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Advetisement

The Pari-mutuel Law in New York

In 1940, the legislature enacted the Pari-mutuel Revenue Law, which continued to state racing commission.

The commission was empowered to license pari-mutuel betting on horse races and steeplechases conducted by incorporated racing associations, to set the rules governing such betting, and to investigate all cases related to race betting by subpoenaing books and records.

To ensure the honesty of the betting system, the associations were required to be bonded, and precise standards for bookkeeping, bet paying, and information posting were imposed.

Betting was limited to on-track transactions, which proved to be financial boon to track owners.

During the Wagner administration in New York City, a series of fiscal crises inspired the city to lobby for legalized off-track betting (OTB) as a means of solving its financial problems.

Advocates claimed that it would raise at least $2 billion annually. While the city pushed for OTB, the state legislature, reflecting race track interests, opposed it.

Public opinion in New York City ran three to one in favor of OTB, and one 1963 public opinion poll revealed that few New Yorkers worried about the morality of race betting.

The city quickly exercised the local option provided in the law and established the New York City Off-Track Betting Corporation, a public benefit corporation 'operated along the lines of a private enterprise business whose profits accrue to the taxpayers in the form of public revenue'.

The extent to which OTB has accomplished its dual goals of raising revenue and combating organized crime cannot yet be fully evaluated, but a preliminary verdict is that OTB has succeeded in increasing government revenues as well as redistributing them.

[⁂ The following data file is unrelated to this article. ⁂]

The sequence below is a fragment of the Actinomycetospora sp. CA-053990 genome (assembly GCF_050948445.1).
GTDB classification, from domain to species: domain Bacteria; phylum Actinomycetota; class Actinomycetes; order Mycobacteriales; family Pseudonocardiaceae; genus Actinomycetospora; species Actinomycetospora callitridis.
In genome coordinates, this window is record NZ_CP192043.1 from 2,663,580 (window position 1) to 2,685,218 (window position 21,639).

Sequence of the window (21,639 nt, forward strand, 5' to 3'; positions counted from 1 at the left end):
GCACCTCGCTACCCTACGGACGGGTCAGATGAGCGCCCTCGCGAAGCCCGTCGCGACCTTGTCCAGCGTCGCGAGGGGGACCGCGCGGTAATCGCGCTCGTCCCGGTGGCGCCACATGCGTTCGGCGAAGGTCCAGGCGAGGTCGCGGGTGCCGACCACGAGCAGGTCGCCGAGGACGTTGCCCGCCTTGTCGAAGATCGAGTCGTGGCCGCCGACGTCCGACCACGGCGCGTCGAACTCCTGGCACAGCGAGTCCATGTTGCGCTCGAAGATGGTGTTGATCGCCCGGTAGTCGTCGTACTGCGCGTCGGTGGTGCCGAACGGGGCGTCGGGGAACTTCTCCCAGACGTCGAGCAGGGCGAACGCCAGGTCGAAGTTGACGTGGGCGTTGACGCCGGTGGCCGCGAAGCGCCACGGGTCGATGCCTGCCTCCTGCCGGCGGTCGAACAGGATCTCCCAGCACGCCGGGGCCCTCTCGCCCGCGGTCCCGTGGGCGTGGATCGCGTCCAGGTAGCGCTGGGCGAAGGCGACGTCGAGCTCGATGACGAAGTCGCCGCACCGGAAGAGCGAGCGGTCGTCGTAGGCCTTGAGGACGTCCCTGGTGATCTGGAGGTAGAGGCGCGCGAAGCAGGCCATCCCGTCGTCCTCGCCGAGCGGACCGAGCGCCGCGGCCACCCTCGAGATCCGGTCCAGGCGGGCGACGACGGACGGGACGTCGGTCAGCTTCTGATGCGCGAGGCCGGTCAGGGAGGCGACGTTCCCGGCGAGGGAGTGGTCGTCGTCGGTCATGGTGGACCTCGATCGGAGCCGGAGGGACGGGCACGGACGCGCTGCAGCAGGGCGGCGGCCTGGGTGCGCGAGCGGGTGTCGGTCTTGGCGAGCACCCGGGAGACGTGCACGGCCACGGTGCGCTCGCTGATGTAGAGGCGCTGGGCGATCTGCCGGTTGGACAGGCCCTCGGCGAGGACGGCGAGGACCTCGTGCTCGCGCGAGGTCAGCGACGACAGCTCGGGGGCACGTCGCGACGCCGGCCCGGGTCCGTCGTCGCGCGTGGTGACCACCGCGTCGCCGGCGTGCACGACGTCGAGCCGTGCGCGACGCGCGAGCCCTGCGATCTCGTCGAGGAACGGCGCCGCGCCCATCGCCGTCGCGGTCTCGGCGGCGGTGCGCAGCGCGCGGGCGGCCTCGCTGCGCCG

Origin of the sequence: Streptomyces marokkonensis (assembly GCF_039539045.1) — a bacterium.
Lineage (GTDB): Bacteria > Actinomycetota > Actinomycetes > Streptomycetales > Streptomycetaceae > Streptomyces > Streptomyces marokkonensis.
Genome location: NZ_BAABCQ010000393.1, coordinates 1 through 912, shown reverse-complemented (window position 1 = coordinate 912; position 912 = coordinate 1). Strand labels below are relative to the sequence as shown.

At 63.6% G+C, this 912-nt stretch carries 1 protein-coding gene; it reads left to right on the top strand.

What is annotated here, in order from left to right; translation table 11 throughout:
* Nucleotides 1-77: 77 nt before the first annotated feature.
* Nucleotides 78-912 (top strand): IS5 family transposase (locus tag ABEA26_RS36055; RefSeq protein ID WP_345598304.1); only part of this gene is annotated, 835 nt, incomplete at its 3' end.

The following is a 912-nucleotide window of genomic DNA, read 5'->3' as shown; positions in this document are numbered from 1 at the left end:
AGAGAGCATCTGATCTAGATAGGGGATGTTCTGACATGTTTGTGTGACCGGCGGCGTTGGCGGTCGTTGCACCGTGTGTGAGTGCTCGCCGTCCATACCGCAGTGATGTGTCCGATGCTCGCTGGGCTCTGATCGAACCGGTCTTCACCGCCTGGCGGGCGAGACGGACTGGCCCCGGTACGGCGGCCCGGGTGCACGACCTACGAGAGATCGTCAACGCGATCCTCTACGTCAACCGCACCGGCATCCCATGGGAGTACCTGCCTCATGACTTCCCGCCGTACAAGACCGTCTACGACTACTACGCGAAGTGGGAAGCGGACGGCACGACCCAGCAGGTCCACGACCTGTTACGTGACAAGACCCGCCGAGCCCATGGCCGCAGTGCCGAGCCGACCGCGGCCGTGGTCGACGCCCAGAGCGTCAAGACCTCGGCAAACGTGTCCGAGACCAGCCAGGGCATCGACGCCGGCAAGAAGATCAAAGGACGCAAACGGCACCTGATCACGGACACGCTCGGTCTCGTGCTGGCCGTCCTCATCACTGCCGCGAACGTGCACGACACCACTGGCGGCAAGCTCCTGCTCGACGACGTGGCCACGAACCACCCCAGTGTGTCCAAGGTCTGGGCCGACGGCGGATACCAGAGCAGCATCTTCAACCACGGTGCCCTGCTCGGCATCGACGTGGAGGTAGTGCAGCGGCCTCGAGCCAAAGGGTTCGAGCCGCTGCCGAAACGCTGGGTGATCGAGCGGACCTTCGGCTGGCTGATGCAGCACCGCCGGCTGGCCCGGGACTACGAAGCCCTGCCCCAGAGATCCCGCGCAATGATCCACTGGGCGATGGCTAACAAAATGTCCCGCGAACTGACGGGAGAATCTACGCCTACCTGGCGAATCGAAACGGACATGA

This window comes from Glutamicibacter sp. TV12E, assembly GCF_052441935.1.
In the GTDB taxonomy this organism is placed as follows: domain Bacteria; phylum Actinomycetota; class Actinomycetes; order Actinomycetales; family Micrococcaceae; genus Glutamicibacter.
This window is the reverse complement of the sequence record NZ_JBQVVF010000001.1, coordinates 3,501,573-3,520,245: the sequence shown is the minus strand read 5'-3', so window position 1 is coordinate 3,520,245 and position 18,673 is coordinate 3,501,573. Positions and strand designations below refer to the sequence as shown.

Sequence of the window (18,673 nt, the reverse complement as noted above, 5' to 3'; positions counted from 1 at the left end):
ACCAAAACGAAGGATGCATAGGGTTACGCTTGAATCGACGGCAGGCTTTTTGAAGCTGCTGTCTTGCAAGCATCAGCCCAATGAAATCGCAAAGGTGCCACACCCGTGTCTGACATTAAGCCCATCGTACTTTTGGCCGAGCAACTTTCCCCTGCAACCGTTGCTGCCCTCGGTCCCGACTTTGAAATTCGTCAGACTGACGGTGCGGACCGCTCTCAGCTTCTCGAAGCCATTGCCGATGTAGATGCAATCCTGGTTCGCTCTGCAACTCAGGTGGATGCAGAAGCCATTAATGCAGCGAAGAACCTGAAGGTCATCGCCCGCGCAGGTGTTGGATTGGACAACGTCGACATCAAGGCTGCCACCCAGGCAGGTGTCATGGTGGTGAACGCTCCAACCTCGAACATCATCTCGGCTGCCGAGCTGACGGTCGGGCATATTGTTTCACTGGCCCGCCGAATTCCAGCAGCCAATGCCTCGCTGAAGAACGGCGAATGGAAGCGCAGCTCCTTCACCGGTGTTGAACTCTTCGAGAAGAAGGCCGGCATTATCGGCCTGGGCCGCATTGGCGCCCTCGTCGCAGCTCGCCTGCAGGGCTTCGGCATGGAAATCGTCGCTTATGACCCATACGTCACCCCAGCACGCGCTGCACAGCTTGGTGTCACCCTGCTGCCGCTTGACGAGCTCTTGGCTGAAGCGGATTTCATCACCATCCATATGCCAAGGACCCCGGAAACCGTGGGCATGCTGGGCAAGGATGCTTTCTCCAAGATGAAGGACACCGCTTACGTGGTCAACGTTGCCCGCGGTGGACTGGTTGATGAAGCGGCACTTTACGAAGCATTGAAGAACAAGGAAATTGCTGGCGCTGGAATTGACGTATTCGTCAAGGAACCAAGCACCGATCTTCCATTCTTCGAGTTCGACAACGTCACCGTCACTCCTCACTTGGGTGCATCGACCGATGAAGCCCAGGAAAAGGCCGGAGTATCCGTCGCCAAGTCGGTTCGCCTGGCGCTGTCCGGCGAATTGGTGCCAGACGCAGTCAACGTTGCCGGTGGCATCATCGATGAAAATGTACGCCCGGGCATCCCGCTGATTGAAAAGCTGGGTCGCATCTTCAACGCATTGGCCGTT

The irony of the OTB phenomenon is that many horsemen and track owners say that is slowly destroying racing. They claim that it has caused on-track attendance to sag and that it is responsible for the growing number of racing injuries.

Trying to keep up with the minimum figure of $5,600 for the yearly upkeep of each of their horses, owners no longer give their good stock a rest. Tired horses and tired jockeys make mistakes.

One conclusion about New York gambling would be that despite ventures into legalization and state control. Unfortunately, New York has not succeeded in putting organized crime or illegal gambling out of business.

One study recommended that New York also legalize casino gambling, slot machines, and pari-mutuel betting on jai-alai, claiming $1.15 billion per year could be raised as a result of legalization.

Also, a study conducted by the Find for the City of New York, however, found that the goals of trying to raise substantial revenue and compete with organized crime were contradictory.

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